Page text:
ATLANTA -- When the College Football Hall of Fame settles into its new home, it will be an interactive experience that celebrates the sights and sounds of the game.
Officials unveiled the site for the Hall of Fame on Friday, along with renderings of the facility that is scheduled to open in March 2013.
The pictures showed a three- or four-story building that resembles a football on the outside, an entrance that recreates the experience of walking through a stadium tunnel, and an open-air atrium that gives visitors the feeling of actually being on the field.
"This will not be a museum," said Gary Stokan, who is president and CEO of the new facility. "This will be an attraction. It's got to be interactive, entertaining and engaging."
The hall is moving from South Bend, Ind., where it's been plagued by low attendance. Atlanta officials project a half-million visitors a year at the new facility, which will be built on a parking lot sandwiched between the city's massive convention center and Centennial Olympic Park.
Groundbreaking is scheduled for next August.
"This is not going to be a Hall of Fame filled with busts," Stokan promised. "When you hit Archie Manning's name, you'll be able to see his best plays, you'll be able to read what he's doing now, you'll be able to see all his statistics."
The new Hall of Fame was originally scheduled to open in the fall of 2012, but moved back the opening to the following spring -- in conjunction with the Final Four basketball championship being held at the nearby Georgia Dome.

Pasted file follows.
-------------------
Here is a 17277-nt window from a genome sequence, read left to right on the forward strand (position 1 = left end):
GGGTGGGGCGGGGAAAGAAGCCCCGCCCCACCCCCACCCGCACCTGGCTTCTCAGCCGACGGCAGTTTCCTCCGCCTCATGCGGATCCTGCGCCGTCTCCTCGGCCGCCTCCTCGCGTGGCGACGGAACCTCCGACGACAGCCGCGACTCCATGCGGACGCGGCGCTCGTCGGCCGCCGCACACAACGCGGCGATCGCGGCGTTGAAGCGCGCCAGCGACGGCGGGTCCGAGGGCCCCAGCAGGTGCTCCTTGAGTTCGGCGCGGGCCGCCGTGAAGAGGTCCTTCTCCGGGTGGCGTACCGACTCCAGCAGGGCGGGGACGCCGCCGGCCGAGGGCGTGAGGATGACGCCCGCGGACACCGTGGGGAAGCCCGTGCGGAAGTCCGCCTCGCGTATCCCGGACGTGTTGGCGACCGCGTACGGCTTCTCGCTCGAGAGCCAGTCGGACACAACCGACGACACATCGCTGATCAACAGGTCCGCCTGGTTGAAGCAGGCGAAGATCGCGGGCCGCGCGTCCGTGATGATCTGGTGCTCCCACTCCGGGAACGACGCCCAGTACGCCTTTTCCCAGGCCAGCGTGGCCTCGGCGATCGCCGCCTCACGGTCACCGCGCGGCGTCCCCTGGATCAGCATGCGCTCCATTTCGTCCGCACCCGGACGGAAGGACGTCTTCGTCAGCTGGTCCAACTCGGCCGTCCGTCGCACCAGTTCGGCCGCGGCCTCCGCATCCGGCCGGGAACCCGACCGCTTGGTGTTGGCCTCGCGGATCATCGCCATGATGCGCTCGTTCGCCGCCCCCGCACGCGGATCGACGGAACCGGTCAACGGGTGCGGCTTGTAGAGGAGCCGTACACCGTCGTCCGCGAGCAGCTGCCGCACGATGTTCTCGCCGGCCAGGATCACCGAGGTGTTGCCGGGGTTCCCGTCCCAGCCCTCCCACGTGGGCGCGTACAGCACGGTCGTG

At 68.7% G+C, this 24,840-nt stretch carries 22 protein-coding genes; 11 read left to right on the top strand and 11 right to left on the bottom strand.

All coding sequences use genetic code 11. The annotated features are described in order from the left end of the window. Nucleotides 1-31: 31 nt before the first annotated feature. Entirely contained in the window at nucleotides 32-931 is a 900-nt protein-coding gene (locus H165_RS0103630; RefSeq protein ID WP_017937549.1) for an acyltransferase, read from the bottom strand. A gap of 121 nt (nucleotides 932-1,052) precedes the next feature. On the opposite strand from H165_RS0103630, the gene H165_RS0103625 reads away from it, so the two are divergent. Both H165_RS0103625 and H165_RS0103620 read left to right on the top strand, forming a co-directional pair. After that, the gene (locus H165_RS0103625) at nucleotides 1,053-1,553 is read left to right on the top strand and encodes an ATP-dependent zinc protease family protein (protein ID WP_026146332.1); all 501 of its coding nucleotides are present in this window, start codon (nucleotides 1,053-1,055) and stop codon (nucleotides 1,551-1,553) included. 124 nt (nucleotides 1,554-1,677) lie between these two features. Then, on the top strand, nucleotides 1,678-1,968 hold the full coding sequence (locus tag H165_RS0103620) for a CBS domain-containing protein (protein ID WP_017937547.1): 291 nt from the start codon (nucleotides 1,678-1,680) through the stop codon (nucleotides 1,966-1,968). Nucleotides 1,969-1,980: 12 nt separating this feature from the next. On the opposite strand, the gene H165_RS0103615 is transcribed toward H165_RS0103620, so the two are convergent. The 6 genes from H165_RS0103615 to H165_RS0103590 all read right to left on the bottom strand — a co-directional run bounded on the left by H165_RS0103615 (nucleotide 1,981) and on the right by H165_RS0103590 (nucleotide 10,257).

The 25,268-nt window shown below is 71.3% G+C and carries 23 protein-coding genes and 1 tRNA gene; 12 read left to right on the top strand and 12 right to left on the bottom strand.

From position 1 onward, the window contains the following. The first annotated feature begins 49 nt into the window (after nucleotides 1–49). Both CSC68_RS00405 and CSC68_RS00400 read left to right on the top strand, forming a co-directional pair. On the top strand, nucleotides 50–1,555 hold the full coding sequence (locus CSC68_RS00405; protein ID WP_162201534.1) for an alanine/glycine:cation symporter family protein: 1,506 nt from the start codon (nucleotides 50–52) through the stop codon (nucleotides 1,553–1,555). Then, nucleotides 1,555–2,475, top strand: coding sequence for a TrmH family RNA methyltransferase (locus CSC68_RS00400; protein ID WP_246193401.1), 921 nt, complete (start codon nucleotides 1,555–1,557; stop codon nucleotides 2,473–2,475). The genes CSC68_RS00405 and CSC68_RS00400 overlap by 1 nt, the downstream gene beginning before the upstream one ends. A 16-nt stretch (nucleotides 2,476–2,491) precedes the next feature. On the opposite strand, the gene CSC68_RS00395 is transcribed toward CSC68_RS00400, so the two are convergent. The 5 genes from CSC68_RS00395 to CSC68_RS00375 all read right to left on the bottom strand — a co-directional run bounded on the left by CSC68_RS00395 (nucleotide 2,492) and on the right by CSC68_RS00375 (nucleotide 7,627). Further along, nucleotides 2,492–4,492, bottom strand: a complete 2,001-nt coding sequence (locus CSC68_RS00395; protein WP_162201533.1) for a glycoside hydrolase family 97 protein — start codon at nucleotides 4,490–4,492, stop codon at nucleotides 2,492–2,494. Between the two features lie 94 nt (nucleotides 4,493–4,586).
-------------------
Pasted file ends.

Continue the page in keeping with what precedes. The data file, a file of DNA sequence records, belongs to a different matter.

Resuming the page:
Working in a difficult economy, Stokan conceded that only about $31 million has been raised for a facility that will cost at least $50 million. He expects fundraising to pick up now that a site has been chosen and corporations can see exactly what the finished product will look like.
The state of Georgia has committed to bonds totaling $10 million, and the city of Atlanta plans to kick in $8 million from its economic development fund as well as tax credits. Coca-Cola and Chick-fil-A are the only corporations to provide funding so far, but Stokan said he's confident that other Atlanta-based companies, such as Home Depot and UPS, will step up.
The remaining $19 million must be raised privately.
"Our fundraising will start in earnest in January," Stokan said. "Now we can get after it."
Outgoing Georgia Gov. Sonny Perdue, who played football at the University of Georgia, believes the Hall of Fame will be another impressive tourist attraction around Centennial Olympic Park.
The wildly popular Georgia Aquarium is located nearby, as is the World of Coca-Cola and a children's museum. There are also plans to build a civil and human rights museum just north of the park.
"Now that's a place I want to take my grandchildren," Perdue said.
The governor also gave a nod to his athletic background.
"For an old walk-on, this might be as close to the College Football Hall of Fame as I ever get," Perdue joked. "I want to take advantage of it."